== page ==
Basic Resident Registers Network

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The Basic Resident Registers Network (住民基本台帳ネットワーク Jūmin kihon daichō nettowāku?) or Juki Net (住基ネット Jūki netto?) is a national registry of Japanese citizens. It was ruled constitutional by the Supreme Court of Japan on March 6, 2008[1] amidst strong opposition.

Registry content[edit]

The registry contains the following information for each citizen:[2]

  • Name,
  • Address,
  • Date of birth,
  • Gender,
  • An 11-digit individual number,
  • Any modification of the previous fields over time.[3]

Implementation[edit]

The initial phase of the network started on August 5, 2002, which implemented, literally, Three statutes for online government and local government executive procedure on June 7, 2003, and full operation on August 25, 2003.[4] The network is run by the Local Authorities Systems Development Center, a government-backed IT provider in Tokyo.[3]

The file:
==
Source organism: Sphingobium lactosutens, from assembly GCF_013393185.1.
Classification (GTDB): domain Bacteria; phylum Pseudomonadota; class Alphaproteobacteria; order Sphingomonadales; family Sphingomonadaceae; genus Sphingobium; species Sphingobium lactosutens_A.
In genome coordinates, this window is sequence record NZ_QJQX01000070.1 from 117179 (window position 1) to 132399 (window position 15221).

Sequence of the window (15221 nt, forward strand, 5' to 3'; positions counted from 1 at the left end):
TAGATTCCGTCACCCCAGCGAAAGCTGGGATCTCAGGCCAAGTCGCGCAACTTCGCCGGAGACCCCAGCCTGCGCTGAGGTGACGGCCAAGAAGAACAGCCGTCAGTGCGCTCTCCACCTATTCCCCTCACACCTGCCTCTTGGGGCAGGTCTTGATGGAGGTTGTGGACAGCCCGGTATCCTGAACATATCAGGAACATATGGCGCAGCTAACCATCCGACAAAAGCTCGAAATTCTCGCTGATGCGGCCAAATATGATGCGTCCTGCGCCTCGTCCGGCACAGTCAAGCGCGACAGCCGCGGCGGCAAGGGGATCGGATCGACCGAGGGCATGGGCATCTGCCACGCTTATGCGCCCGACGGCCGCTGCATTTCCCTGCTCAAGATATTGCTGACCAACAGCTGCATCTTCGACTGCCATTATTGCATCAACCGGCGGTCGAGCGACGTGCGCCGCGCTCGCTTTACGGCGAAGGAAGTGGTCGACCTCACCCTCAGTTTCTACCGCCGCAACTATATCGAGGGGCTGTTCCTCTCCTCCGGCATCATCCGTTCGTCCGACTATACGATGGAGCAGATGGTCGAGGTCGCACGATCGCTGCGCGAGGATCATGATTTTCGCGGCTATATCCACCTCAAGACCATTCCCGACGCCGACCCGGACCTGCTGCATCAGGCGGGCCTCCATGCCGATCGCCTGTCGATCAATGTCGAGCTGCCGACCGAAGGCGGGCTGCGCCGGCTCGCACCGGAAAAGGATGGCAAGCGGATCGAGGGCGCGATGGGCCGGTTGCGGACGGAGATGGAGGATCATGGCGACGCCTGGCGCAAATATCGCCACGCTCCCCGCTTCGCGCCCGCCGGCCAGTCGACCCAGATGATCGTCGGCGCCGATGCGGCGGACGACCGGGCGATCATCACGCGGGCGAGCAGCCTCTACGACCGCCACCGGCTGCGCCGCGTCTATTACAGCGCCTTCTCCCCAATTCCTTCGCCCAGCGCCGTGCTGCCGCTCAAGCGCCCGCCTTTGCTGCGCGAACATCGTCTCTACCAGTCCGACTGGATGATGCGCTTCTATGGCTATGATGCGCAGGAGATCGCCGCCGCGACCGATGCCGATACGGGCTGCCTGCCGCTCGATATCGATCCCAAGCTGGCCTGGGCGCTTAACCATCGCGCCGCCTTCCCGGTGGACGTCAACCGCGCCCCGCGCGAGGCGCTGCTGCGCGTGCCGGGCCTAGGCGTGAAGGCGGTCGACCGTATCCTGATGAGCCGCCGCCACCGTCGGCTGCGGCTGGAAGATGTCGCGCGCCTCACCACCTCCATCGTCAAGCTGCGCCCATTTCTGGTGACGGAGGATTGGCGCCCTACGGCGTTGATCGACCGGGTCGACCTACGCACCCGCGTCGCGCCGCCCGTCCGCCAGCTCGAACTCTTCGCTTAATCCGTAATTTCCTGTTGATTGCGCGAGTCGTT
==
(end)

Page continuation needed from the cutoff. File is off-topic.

Among more than 1,700 local governments in Japan, only two (Kunitachi, Tokyo and Yamatsuri, Fukushima) have refused to join the network as of May 2009.

Controversies[edit]

Some fear misuse of the data[3] or data spill. Some consider it a violation of their privacy.[3] Many suits have been filed by cities or citizens who would not want to be registered, some were successful and some were not.[3]

The registry is opposed by the Democratic Party of Japan, the Liberal Party, the Japanese Communist Party and the Social Democratic Party.[2]

See also[edit]

External links[edit]

References[edit]